European Finance Association
Milan, Italy | August 25-27, 2021
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APE 02: Derivatives
Generalized Bounds on the Conditional Expected Excess Return on Individual Stocks
1Isenberg School of Management, University of Massachusetts-Amherst; 2Frankfurt School of Finance & Management
We derive generalized bounds on conditional expected excess returns that can be computed from option prices. The generalized lower bound (GLB) may serve as an expected excess return proxy for individual and basket-type assets, is conditionally tight, accounts for the entire risk-neutral distribution of returns, and outperforms existing variance-based models in out-of-sample predictions. Bounds calibrated to realized returns correspond to reasonable risk aversion and prudence. On average, expected stock returns given by the bounds decrease on even weeks of the FOMC cycle. Cross-sectional tests deliver a reasonable market risk premium.
Structural Stochastic Volatility
1Johns Hopkins University, United States of America; 2University of Verona
We use a local (in time) expansion of the characteristic function of the equity process in continuous time to derive short-maturity option prices. The prices, along with data on short-maturity options, are employed to jointly identify equity characteristics (spot volatility, spot leverage, and spot volatility of volatility) which have been the focus of separate strands of the literature. We show that the proposed identification method yields measurements that are statistically accurate and economically revealing. Interpreting equity as a call option on asset values, all equity characteristics should depend on fundamental state variables, such as the variance of the firm’s assets and the extent of the firm’s financial leverage. Among other findings, consistent with economic logic, we document a strong link between spot leverage (the generally- negative correlation between equity returns and spot volatility) and financial leverage (the firm’s debt-to-equity ratio), a relation invariably found to be elusive in the data. We conclude that the economic content of option-implied measurements can be put to work to study the structural drivers of equity (and debt) return dynamics from a novel vantage point.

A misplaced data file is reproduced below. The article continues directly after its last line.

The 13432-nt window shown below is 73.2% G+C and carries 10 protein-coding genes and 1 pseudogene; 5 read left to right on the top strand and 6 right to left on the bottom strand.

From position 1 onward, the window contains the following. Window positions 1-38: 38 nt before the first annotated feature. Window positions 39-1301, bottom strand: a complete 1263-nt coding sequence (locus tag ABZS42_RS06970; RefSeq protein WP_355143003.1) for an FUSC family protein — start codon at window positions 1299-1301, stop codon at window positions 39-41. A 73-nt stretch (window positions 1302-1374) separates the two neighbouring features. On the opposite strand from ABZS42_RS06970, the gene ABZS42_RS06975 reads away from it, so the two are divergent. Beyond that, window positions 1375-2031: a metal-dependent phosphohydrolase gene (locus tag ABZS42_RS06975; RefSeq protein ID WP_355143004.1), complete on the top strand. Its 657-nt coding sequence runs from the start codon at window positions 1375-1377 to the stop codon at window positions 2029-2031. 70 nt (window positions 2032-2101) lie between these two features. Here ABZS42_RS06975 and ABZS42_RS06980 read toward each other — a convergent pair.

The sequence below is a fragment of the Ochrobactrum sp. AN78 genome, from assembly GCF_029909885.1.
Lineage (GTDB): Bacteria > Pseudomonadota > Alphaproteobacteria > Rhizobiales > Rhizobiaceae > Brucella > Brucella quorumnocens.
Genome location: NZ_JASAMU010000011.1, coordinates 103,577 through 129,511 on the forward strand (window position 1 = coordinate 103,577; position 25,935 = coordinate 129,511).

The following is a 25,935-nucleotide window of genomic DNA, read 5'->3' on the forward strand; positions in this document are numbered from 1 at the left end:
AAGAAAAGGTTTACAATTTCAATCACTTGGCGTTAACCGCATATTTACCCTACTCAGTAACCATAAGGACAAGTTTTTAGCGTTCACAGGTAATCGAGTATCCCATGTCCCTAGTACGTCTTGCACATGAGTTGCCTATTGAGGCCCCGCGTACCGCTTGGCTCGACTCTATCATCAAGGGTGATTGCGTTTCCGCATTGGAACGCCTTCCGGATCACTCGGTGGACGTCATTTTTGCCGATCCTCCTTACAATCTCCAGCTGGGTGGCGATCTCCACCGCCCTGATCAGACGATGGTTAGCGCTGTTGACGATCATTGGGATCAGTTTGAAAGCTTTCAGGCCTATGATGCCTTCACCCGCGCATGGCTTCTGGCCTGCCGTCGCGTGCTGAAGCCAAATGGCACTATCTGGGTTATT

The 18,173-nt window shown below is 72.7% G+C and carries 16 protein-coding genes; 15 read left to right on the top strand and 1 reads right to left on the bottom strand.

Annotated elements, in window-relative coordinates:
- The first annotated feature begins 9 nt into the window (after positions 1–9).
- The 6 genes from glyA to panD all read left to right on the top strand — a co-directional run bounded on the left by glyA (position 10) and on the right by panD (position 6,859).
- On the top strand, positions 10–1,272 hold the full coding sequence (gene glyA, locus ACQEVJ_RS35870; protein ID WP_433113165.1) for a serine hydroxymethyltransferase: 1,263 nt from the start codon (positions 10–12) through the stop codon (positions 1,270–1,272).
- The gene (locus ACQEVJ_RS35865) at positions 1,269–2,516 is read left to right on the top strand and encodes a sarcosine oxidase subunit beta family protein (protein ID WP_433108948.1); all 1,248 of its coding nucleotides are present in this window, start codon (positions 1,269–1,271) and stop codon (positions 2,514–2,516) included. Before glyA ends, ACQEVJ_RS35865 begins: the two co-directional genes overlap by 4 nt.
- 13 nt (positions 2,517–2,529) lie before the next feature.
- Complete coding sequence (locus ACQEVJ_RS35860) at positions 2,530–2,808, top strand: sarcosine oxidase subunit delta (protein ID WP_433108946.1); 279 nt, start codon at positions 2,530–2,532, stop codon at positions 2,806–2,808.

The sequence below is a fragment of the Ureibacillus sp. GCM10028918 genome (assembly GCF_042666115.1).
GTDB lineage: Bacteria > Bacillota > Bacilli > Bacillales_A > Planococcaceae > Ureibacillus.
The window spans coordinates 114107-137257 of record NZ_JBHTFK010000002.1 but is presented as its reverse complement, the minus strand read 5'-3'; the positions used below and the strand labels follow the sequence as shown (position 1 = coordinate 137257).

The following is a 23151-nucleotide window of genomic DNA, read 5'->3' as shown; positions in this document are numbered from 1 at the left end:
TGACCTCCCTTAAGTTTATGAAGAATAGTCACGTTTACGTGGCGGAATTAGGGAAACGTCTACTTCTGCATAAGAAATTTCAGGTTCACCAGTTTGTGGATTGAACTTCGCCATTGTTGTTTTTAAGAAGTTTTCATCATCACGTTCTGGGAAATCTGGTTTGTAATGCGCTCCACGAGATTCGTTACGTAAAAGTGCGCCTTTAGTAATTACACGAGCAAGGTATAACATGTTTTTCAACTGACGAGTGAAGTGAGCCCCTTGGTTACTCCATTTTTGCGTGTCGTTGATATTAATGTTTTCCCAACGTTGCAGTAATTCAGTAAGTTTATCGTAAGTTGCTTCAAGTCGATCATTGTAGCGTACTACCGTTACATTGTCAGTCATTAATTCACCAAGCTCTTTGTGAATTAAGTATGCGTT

Testing for Asset Price Bubbles using Options Data
1Johns Hopkins University; 2Cornell University; 3Johns Hopkins University
We present a new approach to identifying asset price bubbles based on options data. Given their forward-looking nature, options are ideal instruments with which to investigate market expectations about the future evolution of asset prices, which are key to understanding price bubbles. By exploiting the differential pricing between put and call options, we can detect and quantify a bubble in the price of the underlying asset. We apply our methodology to two stock market indexes, the S&P 500 and the Nasdaq-100, and two technology stocks, Amazon and Facebook, over the 2014-2018 sample period. We find that, while indexes exhibit rare and modest bubbles, Amazon and Facebook show more frequent, and much larger bubbles. Since our approach can be implemented in real time, it is useful to both policy-makers and investors. As an illustration, our methodology applied to GameStop identifies a significant bubble between December 2020 and January 2021.
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